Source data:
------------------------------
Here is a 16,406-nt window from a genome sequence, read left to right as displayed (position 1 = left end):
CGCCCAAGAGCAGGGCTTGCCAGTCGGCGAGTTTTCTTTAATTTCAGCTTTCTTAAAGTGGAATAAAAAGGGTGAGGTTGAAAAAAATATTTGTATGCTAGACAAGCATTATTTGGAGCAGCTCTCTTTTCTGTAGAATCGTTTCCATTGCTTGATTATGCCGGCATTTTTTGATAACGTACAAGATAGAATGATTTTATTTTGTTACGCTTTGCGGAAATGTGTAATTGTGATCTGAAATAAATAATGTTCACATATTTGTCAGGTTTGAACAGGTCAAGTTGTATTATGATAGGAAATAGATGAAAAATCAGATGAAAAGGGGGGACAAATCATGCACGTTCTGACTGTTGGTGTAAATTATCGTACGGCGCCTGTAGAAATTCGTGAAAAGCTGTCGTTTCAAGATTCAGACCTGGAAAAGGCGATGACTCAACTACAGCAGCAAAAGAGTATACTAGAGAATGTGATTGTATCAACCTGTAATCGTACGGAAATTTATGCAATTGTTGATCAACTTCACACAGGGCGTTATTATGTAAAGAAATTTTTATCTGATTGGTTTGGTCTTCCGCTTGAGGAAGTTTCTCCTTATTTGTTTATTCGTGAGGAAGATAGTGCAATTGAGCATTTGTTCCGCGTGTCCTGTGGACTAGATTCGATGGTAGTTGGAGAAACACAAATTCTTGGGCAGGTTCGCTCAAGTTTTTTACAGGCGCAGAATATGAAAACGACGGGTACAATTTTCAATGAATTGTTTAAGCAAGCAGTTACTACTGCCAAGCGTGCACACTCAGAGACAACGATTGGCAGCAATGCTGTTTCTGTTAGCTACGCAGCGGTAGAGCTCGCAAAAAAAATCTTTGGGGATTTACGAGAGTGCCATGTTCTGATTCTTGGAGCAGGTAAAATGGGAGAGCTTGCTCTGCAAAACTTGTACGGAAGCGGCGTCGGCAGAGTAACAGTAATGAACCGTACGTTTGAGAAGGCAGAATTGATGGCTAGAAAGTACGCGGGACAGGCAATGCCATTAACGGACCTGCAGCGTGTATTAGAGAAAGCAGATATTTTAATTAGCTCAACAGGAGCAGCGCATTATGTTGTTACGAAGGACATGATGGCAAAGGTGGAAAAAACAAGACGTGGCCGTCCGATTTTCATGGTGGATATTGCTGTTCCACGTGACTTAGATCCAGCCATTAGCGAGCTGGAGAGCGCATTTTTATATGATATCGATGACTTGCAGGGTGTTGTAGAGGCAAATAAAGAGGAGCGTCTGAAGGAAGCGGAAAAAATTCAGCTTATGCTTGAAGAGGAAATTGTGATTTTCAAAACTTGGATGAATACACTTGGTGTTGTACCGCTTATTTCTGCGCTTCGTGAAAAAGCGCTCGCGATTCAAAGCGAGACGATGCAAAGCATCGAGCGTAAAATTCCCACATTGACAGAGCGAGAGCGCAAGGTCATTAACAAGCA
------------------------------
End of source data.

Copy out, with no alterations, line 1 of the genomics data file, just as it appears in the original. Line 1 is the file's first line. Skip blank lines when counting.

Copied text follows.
Here is a 16,406-nt window from a genome sequence, read left to right as displayed (position 1 = left end):